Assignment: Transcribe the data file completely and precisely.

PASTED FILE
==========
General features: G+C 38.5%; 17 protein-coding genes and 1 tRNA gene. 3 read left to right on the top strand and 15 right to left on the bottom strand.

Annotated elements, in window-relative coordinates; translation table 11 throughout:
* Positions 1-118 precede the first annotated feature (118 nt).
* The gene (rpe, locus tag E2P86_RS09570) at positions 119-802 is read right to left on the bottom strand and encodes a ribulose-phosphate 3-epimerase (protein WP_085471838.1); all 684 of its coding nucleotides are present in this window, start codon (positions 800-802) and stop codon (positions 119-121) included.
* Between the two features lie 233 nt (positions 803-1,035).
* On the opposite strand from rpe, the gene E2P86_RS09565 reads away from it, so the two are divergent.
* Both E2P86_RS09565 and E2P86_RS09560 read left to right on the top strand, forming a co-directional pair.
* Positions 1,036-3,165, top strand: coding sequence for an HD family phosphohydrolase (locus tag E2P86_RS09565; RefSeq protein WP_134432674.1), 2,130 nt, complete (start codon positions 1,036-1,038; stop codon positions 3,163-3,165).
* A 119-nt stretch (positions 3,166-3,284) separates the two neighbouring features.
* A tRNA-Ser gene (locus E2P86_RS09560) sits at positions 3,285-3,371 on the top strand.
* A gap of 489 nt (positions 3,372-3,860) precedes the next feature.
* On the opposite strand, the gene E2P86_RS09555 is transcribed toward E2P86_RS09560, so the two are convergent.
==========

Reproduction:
General features: G+C 38.5%; 17 protein-coding genes and 1 tRNA gene. 3 read left to right on the top strand and 15 right to left on the bottom strand.

Annotated elements, in window-relative coordinates; translation table 11 throughout:
* Positions 1-118 precede the first annotated feature (118 nt).
* The gene (rpe, locus tag E2P86_RS09570) at positions 119-802 is read right to left on the bottom strand and encodes a ribulose-phosphate 3-epimerase (protein WP_085471838.1); all 684 of its coding nucleotides are present in this window, start codon (positions 800-802) and stop codon (positions 119-121) included.
* Between the two features lie 233 nt (positions 803-1,035).
* On the opposite strand from rpe, the gene E2P86_RS09565 reads away from it, so the two are divergent.
* Both E2P86_RS09565 and E2P86_RS09560 read left to right on the top strand, forming a co-directional pair.
* Positions 1,036-3,165, top strand: coding sequence for an HD family phosphohydrolase (locus tag E2P86_RS09565; RefSeq protein WP_134432674.1), 2,130 nt, complete (start codon positions 1,036-1,038; stop codon positions 3,163-3,165).
* A 119-nt stretch (positions 3,166-3,284) separates the two neighbouring features.
* A tRNA-Ser gene (locus E2P86_RS09560) sits at positions 3,285-3,371 on the top strand.
* A gap of 489 nt (positions 3,372-3,860) precedes the next feature.
* On the opposite strand, the gene E2P86_RS09555 is transcribed toward E2P86_RS09560, so the two are convergent.